The Public Administration School of Catalonia (EAPC) is one of the oldest of its kind in the continent of Europe. It was founded in 1912, which is significant because Catalonia was merely a province of Spain at the time. The School has therefore enjoyed a long and lasting history, except for the two times it was closed down by military dictatorships, between 1924 and 1931, and from 1939 to 1979.
Its creation was driven by Enric Prat de la Riba, who was the leader of the Catalan autonomist party, the Lliga Regionalista (Regional League). Despite the Catholic and conservative origins of this important figure and his party, founded at the start of the 20th century, both, in fact, acted as driving forces for the democratic renewal of a very centralist Spain dominated by local political bosses, caciques, with the distortion of democratic standards.
Enric Prat de la Riba forged modern Catalan nationalism, popularly known as catalanisme. The supporters of Catalan autonomy, asserting that Catalonia is a nation from a cultural and historical perspective, which brought them close to the theories of the German philosopher Johann Gottfried von Herder, and convinced that a nation only survives by force of will, which brought them close to the French theoretician Ernest Renan, pushed for the creation of the State structures that Catalonia lacked. Before entering politics, Prat de la Riba wrote that “abstract work in the depths of a solitary study is not possible among us. The special situation of our land, its tragic conflict with the State that governs it, turns all of us into politicians, priests and workers, businessmen and artists, farmers, industrialists, thinkers […] Therefore, those who, in a free Catalonia, in the scarcely-known peace of archives and libraries, would calmly embellish new ideals, the ideals of future generations, must, in the Catalonia of today, where all of us double as politicians, apply the ideas we develop immediately, and we develop those ideas while experiencing them, while fighting in feverish combat, always on the streets and public squares, like the men of the Hellenic democracies”.
In that sense, Catalanism acted as a modernising factor in Catalan society, the most industrialised in Spain, innovating in various spheres of public life, as well as in public administration. The long struggle to achieve Catalan autonomy, or at least the decentralisation of the State, which was actually achieved between 1914 and 1924, was accompanied – or preceded – by other initiatives such as the founding of the EAPC. For Catalan autonomists the nation was the people, the economy, the transport network, the introduction of the telephone, its industrial colonies (company towns), the promotion of reading and education, and, of course, the Catalan language and the reassertion of Catalonia’s past, which was particularly glorious during the Middle Ages, when the Catalan count-kings expanded across the Mediterranean. Political autonomy was the organisational translation of the national ideal of a period known as the Renaixença, which was a synthesis of Catalan modernity.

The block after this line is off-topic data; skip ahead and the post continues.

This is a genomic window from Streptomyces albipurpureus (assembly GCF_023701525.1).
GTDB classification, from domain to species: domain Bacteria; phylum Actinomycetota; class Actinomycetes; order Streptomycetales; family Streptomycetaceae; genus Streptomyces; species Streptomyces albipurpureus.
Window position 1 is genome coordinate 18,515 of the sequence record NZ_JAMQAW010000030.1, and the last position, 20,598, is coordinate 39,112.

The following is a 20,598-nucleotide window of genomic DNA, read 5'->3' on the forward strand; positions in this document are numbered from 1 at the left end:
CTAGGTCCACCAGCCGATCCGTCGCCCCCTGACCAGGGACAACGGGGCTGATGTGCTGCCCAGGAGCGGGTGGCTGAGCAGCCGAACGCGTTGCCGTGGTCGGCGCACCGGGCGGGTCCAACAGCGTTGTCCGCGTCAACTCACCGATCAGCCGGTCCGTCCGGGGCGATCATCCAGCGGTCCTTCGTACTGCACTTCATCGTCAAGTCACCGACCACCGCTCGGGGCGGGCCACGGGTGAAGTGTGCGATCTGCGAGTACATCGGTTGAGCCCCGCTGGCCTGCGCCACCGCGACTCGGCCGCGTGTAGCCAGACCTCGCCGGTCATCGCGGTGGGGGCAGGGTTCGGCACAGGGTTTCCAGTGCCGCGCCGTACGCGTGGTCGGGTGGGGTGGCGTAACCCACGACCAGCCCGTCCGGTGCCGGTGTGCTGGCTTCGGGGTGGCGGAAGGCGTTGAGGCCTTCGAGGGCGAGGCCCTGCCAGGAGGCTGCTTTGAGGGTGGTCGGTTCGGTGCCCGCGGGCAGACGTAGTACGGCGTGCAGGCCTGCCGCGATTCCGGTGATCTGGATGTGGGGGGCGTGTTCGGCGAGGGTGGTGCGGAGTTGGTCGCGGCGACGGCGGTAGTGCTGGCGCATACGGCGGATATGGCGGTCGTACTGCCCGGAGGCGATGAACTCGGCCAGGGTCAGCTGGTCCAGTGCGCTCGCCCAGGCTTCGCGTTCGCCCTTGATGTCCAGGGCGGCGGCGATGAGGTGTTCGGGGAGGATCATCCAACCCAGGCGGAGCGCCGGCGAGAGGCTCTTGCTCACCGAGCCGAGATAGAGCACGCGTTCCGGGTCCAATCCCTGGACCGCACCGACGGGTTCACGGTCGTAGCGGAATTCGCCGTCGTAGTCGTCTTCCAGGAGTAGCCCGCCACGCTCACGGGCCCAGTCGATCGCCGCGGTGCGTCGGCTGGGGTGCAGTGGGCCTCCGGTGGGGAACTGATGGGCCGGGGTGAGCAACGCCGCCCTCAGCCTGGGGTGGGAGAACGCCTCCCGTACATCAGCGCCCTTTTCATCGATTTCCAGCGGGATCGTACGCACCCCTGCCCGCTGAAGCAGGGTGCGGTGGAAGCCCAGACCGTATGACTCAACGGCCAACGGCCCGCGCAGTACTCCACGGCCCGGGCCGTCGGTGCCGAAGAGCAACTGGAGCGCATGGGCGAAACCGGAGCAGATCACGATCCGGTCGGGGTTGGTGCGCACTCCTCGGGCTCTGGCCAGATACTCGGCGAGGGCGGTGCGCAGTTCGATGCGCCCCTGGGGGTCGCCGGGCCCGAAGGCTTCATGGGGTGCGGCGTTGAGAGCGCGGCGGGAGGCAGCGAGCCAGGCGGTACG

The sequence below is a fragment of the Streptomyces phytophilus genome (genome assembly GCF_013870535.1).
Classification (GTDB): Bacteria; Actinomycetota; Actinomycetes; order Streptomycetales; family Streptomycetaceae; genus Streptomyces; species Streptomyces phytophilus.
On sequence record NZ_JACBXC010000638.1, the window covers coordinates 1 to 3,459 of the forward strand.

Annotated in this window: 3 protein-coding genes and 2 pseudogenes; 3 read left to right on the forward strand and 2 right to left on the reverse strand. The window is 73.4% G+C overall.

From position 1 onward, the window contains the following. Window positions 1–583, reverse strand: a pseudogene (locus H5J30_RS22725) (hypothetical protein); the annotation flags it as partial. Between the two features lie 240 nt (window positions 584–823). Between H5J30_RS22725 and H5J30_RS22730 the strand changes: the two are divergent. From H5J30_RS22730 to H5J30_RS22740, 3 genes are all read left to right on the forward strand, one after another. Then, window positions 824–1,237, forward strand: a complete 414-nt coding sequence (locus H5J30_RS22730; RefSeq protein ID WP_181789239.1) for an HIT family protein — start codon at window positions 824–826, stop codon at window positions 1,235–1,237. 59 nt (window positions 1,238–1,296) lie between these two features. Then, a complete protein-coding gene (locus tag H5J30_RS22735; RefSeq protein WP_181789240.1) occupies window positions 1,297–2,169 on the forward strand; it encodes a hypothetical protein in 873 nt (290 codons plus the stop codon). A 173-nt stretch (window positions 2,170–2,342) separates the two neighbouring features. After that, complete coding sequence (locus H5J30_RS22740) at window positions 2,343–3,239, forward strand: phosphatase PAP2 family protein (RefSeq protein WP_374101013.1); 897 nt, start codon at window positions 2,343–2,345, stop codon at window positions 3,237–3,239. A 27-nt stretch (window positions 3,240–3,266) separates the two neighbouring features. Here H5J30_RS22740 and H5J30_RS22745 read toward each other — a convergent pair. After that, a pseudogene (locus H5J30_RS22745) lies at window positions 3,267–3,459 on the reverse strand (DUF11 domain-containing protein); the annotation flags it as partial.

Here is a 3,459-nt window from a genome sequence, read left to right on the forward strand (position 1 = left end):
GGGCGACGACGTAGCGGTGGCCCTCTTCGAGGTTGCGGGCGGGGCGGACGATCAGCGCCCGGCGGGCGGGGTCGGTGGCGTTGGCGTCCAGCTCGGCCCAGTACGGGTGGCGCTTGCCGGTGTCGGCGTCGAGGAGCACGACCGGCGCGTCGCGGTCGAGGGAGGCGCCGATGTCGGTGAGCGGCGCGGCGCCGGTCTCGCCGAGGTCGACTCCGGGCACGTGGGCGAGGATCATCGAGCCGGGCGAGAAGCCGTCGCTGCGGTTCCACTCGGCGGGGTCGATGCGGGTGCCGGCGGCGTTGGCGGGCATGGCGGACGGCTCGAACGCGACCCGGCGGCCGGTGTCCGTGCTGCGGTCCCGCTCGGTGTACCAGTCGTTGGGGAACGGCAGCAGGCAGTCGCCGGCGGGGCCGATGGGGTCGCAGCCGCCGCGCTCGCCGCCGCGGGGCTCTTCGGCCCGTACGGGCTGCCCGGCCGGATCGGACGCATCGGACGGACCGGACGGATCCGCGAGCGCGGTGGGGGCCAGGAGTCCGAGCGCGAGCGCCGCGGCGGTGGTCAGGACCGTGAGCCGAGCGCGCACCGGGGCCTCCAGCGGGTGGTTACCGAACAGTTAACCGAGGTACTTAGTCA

Perhaps because, geographically, Catalonia is in the north-east of the Iberian peninsula, looking out to sea and with the Pyrenees as the only obstacle in the way of linking up with France, it has naturally become a crossroads and a recipient of all kinds of international influences. Today that is expressed by a strong pro-European sentiment, the conviction that our problems are the world’s problems and the only way of solving them is by promoting universal dialogue. A look through the yearbooks of the Institute of Catalan Studies (IEC), the Catalan academia from the time of its creation in 1907 and another initiative of Enric Prat de la Riba, shows the internationalist spirit of Catalan autonomists was essential. At that time the world communicated in French.
The EAPC wants to maintain a dialogue with the world and revive its founder’s spirit of modernity, precisely in the year we are commemorating the anniversary of his death, on August 1, 1917.